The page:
Weekly INsight: Highs & Lows
I have often said that customer journeys are not a straight line. Customers are not just on a journey. They are on many simultaneous journeys, and each of those journeys will, in some way, impact your business. This also applies to consumers who find your brand and may want to do business with you. We’ll call them prospects. You put them in a funnel. I put them in a pinball machine.
INsight #1 suggests that we should not be too enamored by all the new tools that can track so-called consumer/customer behavior and give the brand an advantage to inspire the next sale. Artificial Intelligence (AI) and predictive modeling have limited applications in most marketing models because (1) humans are not artificial and (2) trying to predict a consumer’s next journey step is impossible. You may say, “But sometimes it works.” My response is that sometimes we are lucky.
Every journey is filled with highs and lows as the customer moves through life. The roadmap of life is filled with speed bumps, long stretches of straightaways and dangerous curves, most of which the average customer has no control over. The roadmap is filled with multiple intersections, each influencing the next encounter with your brand. Worried about the looming trade wars on a distant (or not so distant) horizon? You’d better get a haircut today so you look even more fabulous when you are looking for your next job. The tariffs being implemented may have far-reaching consequences, and while I cannot predict the outcome on my customer journey, I can prepare for it.
INsight #2 suggests that we have been looking at the “customer journey” wrong. Rather than plotting the highs and lows of a customer journey and where your brand gets inserted into the journey, let’s try to identify where the customer is on the “Path to Purchase” with your brand. The concept of path-to-purchase (PTP) is not new. Google it and you will be amazed at the depth of writings on the subject. Some of it makes good sense. Others are hype for another shiny new toy.
A PTP strategy will not smooth out the highs and lows every customer will experience. However, as long as there is an end-game purchase strategy included in the brand’s marketing plan, there is an opportunity to inspire another sale.
INsight #3 suggests that every action a customer takes on the PTP is based on a previous experience, or an antecedent. Consider how many factors influence a customer’s behavior every day. The truth is that there is no tracking system, no amount of AI or data modeling that can totally influence the PTP. Anyone who suggests otherwise is trying to sell you black box magic. At the same time, there are definite intersections where the brand can meet the customer or prospect.
All marketing data is based on an antecedent. Something happened or didn’t happen to create a new data point. The role of a data scientist is to link those data points relevant to the PTP toward your brand. Management’s role is to fund marketing’s need to identify and capture those relevant data points when they are happening and provide a marketing automation system to influence the next activity on the PTP.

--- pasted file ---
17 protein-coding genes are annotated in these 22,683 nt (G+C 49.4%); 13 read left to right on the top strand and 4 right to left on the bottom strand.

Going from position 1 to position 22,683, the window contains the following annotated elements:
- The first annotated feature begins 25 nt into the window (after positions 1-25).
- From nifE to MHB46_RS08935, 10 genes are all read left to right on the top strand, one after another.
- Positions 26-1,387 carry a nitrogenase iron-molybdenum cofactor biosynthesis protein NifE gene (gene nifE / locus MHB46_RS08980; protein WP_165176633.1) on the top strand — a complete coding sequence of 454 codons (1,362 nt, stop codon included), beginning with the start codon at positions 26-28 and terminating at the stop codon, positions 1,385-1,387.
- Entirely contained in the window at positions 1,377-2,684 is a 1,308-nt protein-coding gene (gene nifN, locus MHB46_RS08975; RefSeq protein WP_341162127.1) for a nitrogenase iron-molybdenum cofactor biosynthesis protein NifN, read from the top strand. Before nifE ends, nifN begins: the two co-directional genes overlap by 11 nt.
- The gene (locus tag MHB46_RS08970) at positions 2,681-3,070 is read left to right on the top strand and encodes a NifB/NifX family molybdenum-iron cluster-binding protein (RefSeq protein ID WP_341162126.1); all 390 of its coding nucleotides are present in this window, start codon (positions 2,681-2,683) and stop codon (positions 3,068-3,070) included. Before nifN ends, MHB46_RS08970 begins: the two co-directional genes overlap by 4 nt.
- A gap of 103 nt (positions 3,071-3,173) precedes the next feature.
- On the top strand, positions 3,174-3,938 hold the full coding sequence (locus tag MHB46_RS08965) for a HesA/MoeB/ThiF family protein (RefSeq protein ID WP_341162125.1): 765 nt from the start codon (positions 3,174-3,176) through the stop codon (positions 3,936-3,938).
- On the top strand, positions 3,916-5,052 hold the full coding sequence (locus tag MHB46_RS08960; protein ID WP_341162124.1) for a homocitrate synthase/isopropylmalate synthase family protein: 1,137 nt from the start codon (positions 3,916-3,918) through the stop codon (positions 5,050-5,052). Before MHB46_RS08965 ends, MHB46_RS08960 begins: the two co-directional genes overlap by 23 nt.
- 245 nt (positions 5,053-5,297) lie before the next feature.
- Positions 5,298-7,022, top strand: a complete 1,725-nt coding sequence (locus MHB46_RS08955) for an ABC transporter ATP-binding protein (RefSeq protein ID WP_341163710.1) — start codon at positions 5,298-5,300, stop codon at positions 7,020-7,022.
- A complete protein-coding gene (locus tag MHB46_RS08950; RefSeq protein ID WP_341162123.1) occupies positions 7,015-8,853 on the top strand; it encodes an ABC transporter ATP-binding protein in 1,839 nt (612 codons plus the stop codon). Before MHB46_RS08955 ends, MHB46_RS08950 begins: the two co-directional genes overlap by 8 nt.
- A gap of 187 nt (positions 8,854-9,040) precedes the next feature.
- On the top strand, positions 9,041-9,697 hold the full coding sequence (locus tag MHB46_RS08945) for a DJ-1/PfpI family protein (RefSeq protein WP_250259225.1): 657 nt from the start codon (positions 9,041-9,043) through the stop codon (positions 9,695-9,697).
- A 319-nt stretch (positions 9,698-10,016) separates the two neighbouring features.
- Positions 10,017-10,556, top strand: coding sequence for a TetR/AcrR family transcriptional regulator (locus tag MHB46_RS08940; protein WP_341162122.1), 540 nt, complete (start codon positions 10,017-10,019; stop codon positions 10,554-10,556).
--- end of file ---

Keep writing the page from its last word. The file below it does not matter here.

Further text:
A successful PTP plan includes the following:
- Tracking each customer’s purchase history with as much detail as possible. There is a wealth of data in every Point-of-Sale (POS) system and Enterprise Resource Planning (ERP) system covering B2B and B2C transactions. This is the base data source for understanding the PTP.
- Tracking all intersections with your customer support center. Every time a CSR phone lights up, it is the beginning of a new engagement, and that should become part of the customer’s profile.
- Tracking digital interactions the customer has with the brand. Website and app visits are most critical. So are posts on social media when they can be identified. Those social intersects show activity, and activity can lead to engagement. The engagement can lead to a positive intersection or if negative, a corrective intersection. Here is one important area where AI can support PTP engagement.
- Combining all these intersections to form a single view of the customer can allow the right message at the right time to keep the customer engaged on the PTP. I want to be clear at this point: Every intersection does not require an immediate response. You’ll look like a stalker. However, every intersection helps you to better profile each customer’s PTP.
The highs and lows of a customer journey may disrupt or interfere with the ultimate PTP, but they don’t end it. Marketing needs a strategy that uses the right tools to inspire the PTP to your brand. That begins with data analysis that focuses on what is inspiring engagements and marketing automation that is programmed to further the next dialog. If your brand wants to engage with its prospects, values conversions and wants to strengthen customer retention and capture new growth opportunities one customer at a time, think direct marketing. This is the sweet spot of every direct marketing agency.
Bart Foreman – Executive Strategist @ Infinity Direct
Turning old ideas into new thought leadership